The illusion of controlling the future has always been with us designing and implementing development projects and programmes. Tool after tool we have had an uncomfortable relationship with the idea that development is very messy, risky, prone to failure as well as success. Forecast and planning are key activities in our work: theories of change, logframes, the old zopp, outputs, outcomes, goal. All this to maintain some control on the direction we take in our programmes and what to do.
While forecasting is very difficult (some or most would say impossible) it was interesting to hear in the podcast below that superforecasters do actually exist and they know how to look into the future. Who are they? Are they real?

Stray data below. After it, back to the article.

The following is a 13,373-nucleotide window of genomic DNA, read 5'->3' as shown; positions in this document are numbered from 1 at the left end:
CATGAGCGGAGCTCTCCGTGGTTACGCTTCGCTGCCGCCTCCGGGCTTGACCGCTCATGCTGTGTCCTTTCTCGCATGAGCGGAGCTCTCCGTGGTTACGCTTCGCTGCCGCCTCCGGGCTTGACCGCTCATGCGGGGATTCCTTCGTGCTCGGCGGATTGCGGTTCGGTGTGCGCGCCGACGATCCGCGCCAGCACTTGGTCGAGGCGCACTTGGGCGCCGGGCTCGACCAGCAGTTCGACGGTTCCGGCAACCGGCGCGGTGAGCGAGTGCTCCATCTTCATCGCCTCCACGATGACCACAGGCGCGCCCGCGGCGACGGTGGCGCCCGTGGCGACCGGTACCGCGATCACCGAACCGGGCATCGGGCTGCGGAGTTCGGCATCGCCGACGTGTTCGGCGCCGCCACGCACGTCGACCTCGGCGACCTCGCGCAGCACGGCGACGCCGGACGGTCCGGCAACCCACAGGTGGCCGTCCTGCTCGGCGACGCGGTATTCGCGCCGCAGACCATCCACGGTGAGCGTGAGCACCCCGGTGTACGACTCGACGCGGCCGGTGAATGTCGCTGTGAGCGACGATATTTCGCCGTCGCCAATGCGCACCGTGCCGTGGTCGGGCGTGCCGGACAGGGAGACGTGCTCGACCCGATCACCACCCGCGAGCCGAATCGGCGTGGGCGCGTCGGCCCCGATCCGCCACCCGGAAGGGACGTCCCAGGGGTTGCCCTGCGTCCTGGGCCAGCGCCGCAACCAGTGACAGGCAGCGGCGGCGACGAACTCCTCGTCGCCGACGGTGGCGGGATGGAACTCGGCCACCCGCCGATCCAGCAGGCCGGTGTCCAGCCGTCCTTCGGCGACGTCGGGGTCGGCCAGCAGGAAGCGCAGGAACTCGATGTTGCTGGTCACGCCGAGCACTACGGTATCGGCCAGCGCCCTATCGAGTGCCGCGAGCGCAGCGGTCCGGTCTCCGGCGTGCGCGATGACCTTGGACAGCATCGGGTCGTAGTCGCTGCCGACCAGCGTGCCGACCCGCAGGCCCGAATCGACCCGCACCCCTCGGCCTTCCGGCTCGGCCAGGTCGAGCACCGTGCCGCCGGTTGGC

They are the ones who are ready to change the way they see and understand things. They are the ones who do not walk a straight causal line. They are the ones who are flexible and ready to accept that they need to change their ideas or point of view. Sound a bit like the Doing Development Differently approach, isn’t it?
Listen to Tim Harford and the story about super-economist Irving Fisher and the fortune he lost. John Maynard Keynes and the fortunes he lost and regained. The 18 years research project by Canadian-born psychologist Philip Tetlock on experts’ forecast and their struggles to change their minds
LSE public Lectures: How to see into the future
Download audio: http://goo.gl/e0CZbG
Article on FT: http://goo.gl/jXHYzX